McLaren was appointed by the World Anti-Doping Agency (WADA) to conduct an investigation into allegations of a doping cover-up in Russian sport, with the findings made public on Monday.
"The Moscow Laboratory operated, for the protection of doped Russian athletes, within a state-dictated failsafe system", the report said.
A state-directed cheating programme in Russian sport resulted in no fewer than 312 positive results for doping being withheld, an inquiry has found.
Rodchenkov told the Times that Russia's secret service figured out how to open up sealed urine samples months before the Sochi Games began, and during the Games samples from athletes participating in the doping program were passed through a hole in the wall of the Sochi anti-doping lab so that they could be replaced with clean samples.
McLaren also said Russia's cheating also included the 2013 track world championships in Moscow and was in place during the 2015 swimming world championships in Kazan.
McLaren claims that every positive test was passed before the deputy Minister for Sport, Yuri Nagornykh, who "decided who would benefit from a cover up and who would not be protected".
Mr McLaren suggested the numbers could have been higher, but he had only 57 days for his investigation, which was commissioned by the World Anti-Doping Agency after the Times story came out.
Several athlete and anti-doping groups, including the U.S. Anti-Doping Agency, were gearing up over the weekend to send letters to the International Olympic Committee urging that Russia's entire delegation be banned from next month's Rio Games.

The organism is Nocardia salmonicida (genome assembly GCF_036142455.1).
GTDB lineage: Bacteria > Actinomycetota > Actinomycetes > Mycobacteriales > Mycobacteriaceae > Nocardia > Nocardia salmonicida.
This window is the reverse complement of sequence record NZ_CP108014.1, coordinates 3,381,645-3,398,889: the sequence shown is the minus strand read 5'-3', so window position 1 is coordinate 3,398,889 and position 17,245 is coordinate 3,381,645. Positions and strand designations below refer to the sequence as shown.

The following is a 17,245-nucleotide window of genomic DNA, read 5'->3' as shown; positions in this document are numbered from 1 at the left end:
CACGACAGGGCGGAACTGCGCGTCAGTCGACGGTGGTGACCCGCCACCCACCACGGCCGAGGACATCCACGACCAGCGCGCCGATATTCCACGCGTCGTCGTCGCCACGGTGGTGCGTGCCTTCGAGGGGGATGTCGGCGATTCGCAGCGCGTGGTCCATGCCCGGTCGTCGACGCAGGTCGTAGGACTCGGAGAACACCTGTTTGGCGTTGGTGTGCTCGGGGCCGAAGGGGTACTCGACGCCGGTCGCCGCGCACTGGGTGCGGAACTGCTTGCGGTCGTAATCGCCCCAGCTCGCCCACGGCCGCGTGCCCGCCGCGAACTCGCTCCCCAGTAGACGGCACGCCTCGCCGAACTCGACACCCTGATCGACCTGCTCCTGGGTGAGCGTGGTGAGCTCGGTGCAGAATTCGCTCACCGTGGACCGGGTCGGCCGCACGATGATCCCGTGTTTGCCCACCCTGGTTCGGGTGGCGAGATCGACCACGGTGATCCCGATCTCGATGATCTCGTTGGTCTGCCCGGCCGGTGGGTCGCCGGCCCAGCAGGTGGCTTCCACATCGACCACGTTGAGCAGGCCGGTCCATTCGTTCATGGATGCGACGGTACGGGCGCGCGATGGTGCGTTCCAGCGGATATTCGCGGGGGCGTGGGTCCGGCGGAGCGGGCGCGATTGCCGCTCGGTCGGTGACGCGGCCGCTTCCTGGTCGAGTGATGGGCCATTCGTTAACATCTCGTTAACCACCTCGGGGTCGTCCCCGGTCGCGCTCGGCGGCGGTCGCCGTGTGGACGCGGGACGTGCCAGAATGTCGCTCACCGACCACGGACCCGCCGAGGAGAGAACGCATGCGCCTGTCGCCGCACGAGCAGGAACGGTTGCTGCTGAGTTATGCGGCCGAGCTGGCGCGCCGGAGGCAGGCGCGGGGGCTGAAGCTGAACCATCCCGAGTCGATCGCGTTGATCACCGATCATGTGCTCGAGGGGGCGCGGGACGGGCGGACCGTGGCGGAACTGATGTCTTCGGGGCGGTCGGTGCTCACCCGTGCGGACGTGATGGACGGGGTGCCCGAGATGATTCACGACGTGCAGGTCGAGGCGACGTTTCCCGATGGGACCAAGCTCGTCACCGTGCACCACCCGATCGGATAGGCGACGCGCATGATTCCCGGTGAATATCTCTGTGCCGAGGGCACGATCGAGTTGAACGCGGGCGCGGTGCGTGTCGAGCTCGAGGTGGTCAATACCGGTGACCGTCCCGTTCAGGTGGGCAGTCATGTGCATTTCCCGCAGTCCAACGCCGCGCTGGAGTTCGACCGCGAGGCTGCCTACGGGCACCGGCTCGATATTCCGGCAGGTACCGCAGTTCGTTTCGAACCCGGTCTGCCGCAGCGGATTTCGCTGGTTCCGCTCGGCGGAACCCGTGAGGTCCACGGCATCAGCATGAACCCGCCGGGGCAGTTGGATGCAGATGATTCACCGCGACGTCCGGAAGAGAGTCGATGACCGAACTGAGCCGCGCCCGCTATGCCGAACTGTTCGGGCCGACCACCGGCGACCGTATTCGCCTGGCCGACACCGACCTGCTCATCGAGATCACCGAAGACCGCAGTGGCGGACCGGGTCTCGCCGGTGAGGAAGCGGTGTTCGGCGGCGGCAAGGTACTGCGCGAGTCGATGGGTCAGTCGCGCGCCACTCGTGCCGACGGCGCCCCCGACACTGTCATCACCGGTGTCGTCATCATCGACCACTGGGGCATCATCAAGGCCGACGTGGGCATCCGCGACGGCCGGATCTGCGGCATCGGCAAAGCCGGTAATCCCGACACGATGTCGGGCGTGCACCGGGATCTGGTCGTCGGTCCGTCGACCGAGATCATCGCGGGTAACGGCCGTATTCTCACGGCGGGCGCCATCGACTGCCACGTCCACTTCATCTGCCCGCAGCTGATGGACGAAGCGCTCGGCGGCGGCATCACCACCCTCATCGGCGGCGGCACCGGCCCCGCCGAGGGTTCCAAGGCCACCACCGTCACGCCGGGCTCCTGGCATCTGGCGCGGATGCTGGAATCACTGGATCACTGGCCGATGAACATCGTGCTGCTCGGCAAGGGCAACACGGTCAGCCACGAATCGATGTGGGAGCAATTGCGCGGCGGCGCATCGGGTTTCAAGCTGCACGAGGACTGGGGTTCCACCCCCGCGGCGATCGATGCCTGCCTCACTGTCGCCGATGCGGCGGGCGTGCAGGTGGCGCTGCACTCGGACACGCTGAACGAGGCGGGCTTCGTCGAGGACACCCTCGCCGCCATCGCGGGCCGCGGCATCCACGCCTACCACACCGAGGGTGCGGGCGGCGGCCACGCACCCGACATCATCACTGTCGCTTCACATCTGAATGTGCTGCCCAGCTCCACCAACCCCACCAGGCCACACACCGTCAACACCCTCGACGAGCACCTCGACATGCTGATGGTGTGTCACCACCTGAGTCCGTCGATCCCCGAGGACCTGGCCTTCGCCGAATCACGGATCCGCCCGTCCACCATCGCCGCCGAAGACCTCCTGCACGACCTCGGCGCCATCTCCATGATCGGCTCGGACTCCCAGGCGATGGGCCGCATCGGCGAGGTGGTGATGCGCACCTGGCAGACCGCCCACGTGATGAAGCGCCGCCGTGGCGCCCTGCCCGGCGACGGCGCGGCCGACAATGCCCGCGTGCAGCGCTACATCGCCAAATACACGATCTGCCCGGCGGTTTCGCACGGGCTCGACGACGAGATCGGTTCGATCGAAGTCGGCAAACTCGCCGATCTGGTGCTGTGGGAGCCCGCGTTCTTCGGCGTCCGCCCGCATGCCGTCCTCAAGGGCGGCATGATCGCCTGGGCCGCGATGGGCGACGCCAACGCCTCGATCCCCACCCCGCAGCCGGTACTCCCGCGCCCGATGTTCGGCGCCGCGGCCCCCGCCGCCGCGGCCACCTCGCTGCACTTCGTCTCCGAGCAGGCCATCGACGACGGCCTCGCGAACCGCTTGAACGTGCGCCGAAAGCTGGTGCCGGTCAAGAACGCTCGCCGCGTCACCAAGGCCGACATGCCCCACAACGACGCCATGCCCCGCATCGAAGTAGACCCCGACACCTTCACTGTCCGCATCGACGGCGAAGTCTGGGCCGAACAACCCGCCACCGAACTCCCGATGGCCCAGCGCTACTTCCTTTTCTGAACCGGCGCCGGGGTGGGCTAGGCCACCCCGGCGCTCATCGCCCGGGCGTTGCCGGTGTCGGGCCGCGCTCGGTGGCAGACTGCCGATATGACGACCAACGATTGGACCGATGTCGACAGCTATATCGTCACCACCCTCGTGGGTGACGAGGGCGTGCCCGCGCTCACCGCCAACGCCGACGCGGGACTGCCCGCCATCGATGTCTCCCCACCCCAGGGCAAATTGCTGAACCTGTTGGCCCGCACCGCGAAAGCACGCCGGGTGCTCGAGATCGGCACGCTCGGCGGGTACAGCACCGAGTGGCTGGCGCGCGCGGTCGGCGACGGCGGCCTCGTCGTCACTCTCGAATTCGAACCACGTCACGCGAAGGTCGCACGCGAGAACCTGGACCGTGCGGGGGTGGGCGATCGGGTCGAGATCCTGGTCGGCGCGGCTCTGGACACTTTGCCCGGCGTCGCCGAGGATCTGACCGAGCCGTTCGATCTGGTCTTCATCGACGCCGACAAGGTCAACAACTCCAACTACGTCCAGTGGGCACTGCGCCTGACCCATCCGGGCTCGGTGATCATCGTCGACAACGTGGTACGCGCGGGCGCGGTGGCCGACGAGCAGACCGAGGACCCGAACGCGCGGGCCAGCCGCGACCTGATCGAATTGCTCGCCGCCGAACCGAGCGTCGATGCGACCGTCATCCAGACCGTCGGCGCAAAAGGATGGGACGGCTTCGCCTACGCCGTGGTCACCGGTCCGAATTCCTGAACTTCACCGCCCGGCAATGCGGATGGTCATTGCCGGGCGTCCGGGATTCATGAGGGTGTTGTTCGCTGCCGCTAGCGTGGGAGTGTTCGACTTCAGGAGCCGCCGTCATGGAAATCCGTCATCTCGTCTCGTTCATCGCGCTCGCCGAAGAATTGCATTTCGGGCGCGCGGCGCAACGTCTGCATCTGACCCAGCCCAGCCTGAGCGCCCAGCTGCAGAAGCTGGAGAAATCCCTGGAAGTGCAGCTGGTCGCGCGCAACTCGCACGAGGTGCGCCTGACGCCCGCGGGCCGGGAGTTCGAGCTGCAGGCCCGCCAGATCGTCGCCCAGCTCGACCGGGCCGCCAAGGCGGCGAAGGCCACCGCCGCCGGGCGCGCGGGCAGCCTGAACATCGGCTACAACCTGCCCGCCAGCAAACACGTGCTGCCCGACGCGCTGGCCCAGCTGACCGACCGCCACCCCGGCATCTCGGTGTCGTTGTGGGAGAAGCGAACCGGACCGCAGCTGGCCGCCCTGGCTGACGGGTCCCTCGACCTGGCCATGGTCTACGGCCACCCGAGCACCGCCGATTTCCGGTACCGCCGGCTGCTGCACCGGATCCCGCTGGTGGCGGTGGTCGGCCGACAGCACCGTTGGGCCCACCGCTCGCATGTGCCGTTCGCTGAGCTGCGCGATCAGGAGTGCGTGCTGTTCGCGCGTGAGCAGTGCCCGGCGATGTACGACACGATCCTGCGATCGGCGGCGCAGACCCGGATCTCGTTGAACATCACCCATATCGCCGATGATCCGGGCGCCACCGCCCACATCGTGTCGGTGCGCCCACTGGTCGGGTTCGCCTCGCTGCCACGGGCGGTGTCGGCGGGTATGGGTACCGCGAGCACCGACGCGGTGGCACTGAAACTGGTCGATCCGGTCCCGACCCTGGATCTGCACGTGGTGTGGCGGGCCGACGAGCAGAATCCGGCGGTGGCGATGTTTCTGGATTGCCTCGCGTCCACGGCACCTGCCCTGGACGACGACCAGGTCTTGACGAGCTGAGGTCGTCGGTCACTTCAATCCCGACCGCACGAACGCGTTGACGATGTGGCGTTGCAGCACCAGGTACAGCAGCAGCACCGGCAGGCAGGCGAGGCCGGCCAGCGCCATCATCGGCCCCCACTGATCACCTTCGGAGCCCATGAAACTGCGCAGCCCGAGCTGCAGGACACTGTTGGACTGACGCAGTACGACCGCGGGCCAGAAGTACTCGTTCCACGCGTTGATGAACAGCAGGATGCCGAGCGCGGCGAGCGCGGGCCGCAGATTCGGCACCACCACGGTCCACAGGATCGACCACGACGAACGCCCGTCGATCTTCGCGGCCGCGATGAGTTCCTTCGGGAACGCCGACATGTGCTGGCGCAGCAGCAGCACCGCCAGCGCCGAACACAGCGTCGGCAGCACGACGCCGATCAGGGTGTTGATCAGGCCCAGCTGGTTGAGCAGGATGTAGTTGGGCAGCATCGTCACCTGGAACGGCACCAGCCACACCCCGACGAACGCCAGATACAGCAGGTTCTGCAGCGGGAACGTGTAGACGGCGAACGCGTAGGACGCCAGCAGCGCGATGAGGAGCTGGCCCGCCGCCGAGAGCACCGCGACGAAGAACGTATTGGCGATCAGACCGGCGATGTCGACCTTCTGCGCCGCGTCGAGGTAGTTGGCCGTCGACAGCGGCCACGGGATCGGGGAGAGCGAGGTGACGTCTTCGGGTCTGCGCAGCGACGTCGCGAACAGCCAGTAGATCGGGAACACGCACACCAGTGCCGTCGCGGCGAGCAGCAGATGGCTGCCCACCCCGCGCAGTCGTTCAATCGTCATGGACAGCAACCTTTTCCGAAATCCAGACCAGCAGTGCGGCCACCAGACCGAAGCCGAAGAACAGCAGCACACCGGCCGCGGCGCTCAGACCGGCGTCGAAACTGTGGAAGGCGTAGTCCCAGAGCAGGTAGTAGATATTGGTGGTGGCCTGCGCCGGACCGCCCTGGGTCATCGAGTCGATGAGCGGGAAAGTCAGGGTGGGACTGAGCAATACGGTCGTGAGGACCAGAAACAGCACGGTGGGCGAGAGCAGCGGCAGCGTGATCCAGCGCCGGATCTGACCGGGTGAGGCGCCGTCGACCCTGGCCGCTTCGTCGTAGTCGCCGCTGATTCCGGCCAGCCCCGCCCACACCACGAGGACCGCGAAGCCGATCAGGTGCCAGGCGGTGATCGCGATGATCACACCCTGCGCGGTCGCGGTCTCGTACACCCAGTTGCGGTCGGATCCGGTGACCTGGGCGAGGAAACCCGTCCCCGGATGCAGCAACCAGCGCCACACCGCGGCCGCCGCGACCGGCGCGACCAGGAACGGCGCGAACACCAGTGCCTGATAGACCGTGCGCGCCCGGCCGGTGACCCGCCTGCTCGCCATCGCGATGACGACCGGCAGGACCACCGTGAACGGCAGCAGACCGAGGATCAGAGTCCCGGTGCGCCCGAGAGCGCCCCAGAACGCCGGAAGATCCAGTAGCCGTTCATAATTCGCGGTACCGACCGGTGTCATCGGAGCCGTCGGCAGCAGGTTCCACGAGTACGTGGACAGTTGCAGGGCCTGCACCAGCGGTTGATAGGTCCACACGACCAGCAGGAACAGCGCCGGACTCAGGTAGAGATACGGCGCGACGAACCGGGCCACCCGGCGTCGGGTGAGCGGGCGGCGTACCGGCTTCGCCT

"The only appropriate, and permissible, course of action in these unprecedented circumstances is for the IOC to immediately suspend the Russian Olympic and Paralympic Committees from the Olympic Movement??.??and declare that no athlete can represent Russia at the Rio Olympic Games". McLaren says it's up to other sports bodies to determine the next steps.
The report shows a number of Russian athletes being found positive for banned substances, but then having their test results go "missing", or swapped for a negative test.
- Grigory Rodchenkov, the former head of the Moscow lab who first went pubic with information on state-sponsored doping, was "a credible and truthful person", as were other witnesses interviewed in the investigation.
Richard McLaren of Western University unveiled the report's findings this morning in Toronto.
The World Anti-Doping Agency has also spoken out against the systematic Russian cheating.
He said a US-Canadian letter pushing for a total ban on Russian competitors at Rio was based on "rampant speculation" about the findings.
The Russian athletics team has already been banned from competing at the 2016 Games in Rio de Janeiro.
Reedie said WADA is working to establish non-binding guidelines that will help the IOC and worldwide sports federations identify exceptions to the Russian ban - notably, Russian athletes who trained in other countries that had robust, clean anti-doping systems.
McLaren said that he would not be making any recommendations to the International Olympic Committee, but said that "for those [Russian athletes] who are competing as real sportspersons, I feel sorry for them".